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In this issue:
SLAC Summer Institute Explores Cosmic Accelerators
People Today: Jill Meyers: Assisting the World
Conservation Tip of the Week: Disposing of CFLs

SLAC Today

Wednesday - May 21, 2008

SLAC Summer Institute Explores Cosmic Accelerators

Poster courtesy of SLAC InfoMedia.
(Click on image for larger version.)

Man-made accelerators like the 27-kilometer Large Hadron Collider are dwarfed by nature's accelerators around massive black holes and neutron stars, and in cosmic shocks generated by explosive phenomena. This year’s SLAC Summer Institute (SSI), which will be held at SLAC from Monday, August 4 to Friday, August 15, will focus on these "cosmic accelerators."

Morning lectures will cover the physics of stellar accelerators and the high-energy particles they create, including talks on pulsars, supernova remnants and cosmic ray air showers. In the afternoons, topical conference talks will alternate with discussion sessions, tours and social events.

Registration for the Institute is now available at the SSI 2008 website. The site also lists the full lecture program, travel tips and directions, a guide to accommodations and other information. The early registration deadline is July 21.

(Weekly Column - Profile)

Jill Meyers:
Assisting the World

(Photo - Jill Meyers)SLUO Program Support Admin Jill Meyers and her new dog Cisco are more than just buddies—they may become coworkers.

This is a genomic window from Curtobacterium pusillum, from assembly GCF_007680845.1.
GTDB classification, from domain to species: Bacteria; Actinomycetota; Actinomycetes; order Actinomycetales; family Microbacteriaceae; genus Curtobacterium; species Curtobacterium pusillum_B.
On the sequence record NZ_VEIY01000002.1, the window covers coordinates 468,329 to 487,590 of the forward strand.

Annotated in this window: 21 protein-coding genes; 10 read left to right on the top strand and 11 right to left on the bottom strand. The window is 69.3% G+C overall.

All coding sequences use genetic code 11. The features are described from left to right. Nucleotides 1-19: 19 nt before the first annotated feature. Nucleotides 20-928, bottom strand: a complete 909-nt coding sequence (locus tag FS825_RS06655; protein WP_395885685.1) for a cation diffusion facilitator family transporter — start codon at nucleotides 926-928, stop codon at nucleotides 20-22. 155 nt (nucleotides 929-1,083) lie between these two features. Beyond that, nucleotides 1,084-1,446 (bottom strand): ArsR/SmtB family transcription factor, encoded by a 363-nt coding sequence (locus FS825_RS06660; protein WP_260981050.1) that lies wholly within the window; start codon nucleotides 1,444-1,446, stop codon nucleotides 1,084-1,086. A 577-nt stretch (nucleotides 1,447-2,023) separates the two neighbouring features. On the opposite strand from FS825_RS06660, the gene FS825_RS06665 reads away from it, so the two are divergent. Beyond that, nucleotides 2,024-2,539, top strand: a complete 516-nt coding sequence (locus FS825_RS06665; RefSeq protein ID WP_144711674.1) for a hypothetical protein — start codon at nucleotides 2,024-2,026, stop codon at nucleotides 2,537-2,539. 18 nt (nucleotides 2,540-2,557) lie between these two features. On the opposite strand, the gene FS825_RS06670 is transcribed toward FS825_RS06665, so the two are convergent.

Meyers is hoping that Cisco will one day be a therapy dog: an animal used in counseling sessions to help build a bridge between counselor and client. These animals can break the ice with a client who has trouble opening up and talking, or they can help teach socialization to kids with social disorders. Cisco—who is a Border Collie/Australian Shepherd mix—is still in the early stages of obedience training, so it will be while before he decides if he has a career in counseling.

When Meyers isn't assisting the many users who come to SLAC or spending time with her dog, she is earning hours to gain her Marriage and Family Therapy license. When her day is done at SLAC, she works as an intern at the Pathways Home Health and Hospice in Sunnyvale. 


Conservation Tip
of the Week:
Disposing of CFLs

All CFLs and other fluorescent lamps should be recycled or disposed of properly. Fortunately, recycling and disposal options are abundant in California. Here are three ways you can learn about facilities or programs in your area:

- Use Earth 911's recycling center finder. Simply enter your ZIP code on the website or call their recycling center hotline at 1-800-CLEAN-UP to find local programs.

- Visit the website of your local government hazardous waste management department. The California Waste Prevention Information Exchange website lists departments by county.

Because CFLs contain a small amount of mercury, broken bulbs may present a health hazard if not handled properly. For more information, see ENERGY STAR's guide to CFLs and mercury or the California Waste Prevention Information Exchange.


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